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If you have been experiencing pain in the bladder area, possibly affecting other parts of your pelvic region, you are best to contact your doctor and inquire about the situation. Basically, even though this pain and discomfort may come and go, in some situations these symptoms may be a sign of a condition named interstitial cystitis, also known as the painful bladder syndrome.

What is IC/PBS?

Interstitial cystitis is a condition manifesting through pain in the bladder or pelvic area, affecting a person more than once, being recurrent. However, the symptoms of this syndrome may vary and the disease itself may affect an individual in several different ways. Nevertheless, pressure, discomfort, tenderness and pain, which can range up to intense, all are possible symptoms of this condition.

Sometimes, the painful bladder syndrome may trigger urges for frequent urination, with the pain getting worse as the bladder gets fuller. In women, the symptoms may get amplified during the menstrual period or lead to discomfort and pain during sexual intercourses.

Due to these different manifestations of this condition, many health experts believe that it is actually a mixture of several different conditions, affecting a person all at once. In fact, the painful bladder syndrome is an expression often used for describing interstitial cystitis which does not actually meet all of the characteristics necessary for a proper diagnosis.

As far as the causes of this condition are concerned, there are several of these. Most commonly, the symptoms related to IC or PBS are the same as those which can be connected to bacterial infections of the urinary tract. If this is the case, antibiotics are usually used for treating this condition. However, this is rarely the case and IC patients do not respond well to antibiotic treatments, since no microorganisms are found in their urine.

IC usually affects a person along with some other conditions like the irritable bowel syndrome or fibromyalgia. Finally, lately, some health experts are connecting this disease with genetic factors and believe that it can be transferred from a parent to a child.

What are the Treatment Options for IC/PBS?

IC/PBS is still a condition which is not curable. Moreover, due to the fact that all patients respond to different therapies uniquely, the possible universal treatment is yet to be found. Many times, people overcome this condition without treatment, making it even harder to understand, let alone deal with it. On the other hand, once the symptoms are gone, they may return after a certain period of time, troubling a person once more.

Either way, there are several treatment options for people suffering from IC/PBS. One of these is bladder distention during the diagnosis process. Once the procedure is done, the patients may experience a couple of day of symptom escalations, only to undergo a relief and improvement over the course of 2 to 4 weeks.

Alternatively, bladder instillation, a procedure also referred to as bladder washing or bathing, presents yet another useful and effective treatment option. Here, special solutions are used in order to treat the condition, being placed inside the bladder for up to 15 minutes.

As for medications used for these purpose, not many are approved by the FDA. Actually, the only approved drug is Rimso-50, also known as DMSO. This medical treatment is carried out by using a small tube which is inserted through the urethra into the bladder. The medication is then delivered through the tube and the bladder is exposed to it for 15 minutes. After this period, the drug is expelled from the bladder. This form of treatment needs to be repeated several times over the course of up to 8 weeks. Yet, if some patients believe that they can deliver the drug themselves, they can be taught the procedure by their doctor.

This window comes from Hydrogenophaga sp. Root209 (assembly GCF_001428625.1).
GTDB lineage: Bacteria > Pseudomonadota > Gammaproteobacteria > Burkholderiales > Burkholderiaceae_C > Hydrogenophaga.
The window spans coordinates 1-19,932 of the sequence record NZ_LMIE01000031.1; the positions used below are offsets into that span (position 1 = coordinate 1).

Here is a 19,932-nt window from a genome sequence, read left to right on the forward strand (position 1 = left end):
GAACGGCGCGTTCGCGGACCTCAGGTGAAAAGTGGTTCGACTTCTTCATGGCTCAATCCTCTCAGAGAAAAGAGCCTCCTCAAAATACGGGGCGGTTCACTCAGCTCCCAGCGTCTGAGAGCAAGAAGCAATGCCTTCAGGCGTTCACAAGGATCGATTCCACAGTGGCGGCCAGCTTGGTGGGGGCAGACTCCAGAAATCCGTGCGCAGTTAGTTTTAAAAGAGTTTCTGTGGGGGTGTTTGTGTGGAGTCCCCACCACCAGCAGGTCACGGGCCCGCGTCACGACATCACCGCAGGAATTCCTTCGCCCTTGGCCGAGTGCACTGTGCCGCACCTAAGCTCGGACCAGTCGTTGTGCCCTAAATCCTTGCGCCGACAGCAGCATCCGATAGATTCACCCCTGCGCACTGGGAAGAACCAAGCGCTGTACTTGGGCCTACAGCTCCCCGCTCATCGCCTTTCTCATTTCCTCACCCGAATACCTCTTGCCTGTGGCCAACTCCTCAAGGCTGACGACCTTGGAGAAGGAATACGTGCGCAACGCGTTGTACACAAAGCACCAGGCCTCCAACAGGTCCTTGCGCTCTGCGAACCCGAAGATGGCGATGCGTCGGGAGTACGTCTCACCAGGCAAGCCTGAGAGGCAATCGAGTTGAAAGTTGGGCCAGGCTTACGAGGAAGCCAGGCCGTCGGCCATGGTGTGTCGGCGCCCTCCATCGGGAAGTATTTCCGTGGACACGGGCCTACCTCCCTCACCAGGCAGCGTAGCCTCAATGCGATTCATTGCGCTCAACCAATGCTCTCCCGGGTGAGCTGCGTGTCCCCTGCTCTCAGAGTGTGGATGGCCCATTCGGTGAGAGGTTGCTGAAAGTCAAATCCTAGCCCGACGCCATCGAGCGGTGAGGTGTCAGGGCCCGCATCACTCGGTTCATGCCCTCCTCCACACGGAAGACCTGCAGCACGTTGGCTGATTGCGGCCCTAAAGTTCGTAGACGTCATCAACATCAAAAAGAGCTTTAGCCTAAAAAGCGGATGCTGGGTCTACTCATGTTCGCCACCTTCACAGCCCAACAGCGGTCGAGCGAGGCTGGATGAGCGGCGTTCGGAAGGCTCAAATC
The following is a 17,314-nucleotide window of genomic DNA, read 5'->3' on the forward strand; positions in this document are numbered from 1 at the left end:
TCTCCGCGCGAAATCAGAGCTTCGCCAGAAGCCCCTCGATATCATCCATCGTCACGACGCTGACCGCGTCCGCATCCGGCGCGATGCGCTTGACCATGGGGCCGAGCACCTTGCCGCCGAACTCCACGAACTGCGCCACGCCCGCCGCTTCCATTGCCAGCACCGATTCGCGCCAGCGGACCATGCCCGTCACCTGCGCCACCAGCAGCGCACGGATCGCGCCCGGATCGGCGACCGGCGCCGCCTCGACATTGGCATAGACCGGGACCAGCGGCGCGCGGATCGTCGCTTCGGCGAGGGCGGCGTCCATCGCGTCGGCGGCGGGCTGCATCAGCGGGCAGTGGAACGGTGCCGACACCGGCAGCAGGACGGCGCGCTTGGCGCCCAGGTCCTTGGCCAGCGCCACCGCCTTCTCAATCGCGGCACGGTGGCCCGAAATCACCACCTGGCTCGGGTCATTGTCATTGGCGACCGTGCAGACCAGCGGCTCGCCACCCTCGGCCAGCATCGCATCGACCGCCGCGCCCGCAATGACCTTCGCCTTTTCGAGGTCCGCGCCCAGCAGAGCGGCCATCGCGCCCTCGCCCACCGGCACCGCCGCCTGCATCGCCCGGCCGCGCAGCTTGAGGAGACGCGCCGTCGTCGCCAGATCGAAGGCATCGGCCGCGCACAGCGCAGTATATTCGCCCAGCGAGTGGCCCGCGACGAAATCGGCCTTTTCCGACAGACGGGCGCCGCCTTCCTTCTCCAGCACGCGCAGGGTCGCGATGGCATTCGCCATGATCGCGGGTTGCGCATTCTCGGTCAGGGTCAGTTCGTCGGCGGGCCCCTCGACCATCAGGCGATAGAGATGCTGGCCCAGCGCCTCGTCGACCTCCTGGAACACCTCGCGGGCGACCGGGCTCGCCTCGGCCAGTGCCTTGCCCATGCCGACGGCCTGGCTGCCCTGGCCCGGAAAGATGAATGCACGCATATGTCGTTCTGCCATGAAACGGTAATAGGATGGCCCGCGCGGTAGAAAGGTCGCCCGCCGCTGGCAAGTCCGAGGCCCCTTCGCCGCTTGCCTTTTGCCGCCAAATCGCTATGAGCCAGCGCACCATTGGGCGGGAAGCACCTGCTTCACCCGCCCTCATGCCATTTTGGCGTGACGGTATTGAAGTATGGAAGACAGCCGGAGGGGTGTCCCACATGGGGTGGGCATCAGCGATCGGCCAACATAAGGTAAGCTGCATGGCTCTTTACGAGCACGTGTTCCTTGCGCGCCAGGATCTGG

The only side-effect of the DMSO treatment is an unpleasant odor coming from the breath and the skin of the patient immediately after a treatment session, lasting for about 7 hours.

Elmiron is another drug allowed by the FDA, taken three times a day in order to treat IC/PBS, even though up to 6 month of treatment may pass before any positive effects appear.

Finally, electrical nerve stimulation, diet changes, smoking abstinence and some lifestyle modifications are all possible ways of overcoming PBS. Avoiding alcohol, tomatoes, spices, chocolate, caffeinated and citrus beverages may improve one's condition and smoking is known to make matters worse, as far as IC/PBS is concerned.

Finally, surgery can be helpful, even though it is considered the last resort, in situations where the patients feel excruciating pain.

Hope Through Research

Since this condition is still a mystery, scientists are working around the clock in order to carry out more researches which might shed more light on this puzzling illness. First of all the NIDDK invests a lot in finding a cure for IC/PBS, leading to possible cures since 1987.

In 1991 a 5-year study commenced, encompassing 600 men and women suffering from the symptoms of IC/PBS. Their response to various kinds of treatment were noted, improving therapy methods and increasing chances of finding a cure.

There are many more clinical trials taking place at the moment and you can help scientists make a change by visiting and learning more about this research network, possibly participating in it.

All in all, PBS or IC is a mysterious, but painful condition which affects the bladder and the pelvic area in general. It can be triggered by various combined conditions and can range from disturbing to unbearable. Thus, medical experts are giving their best to learn more about this condition and find a possible effective treatment.

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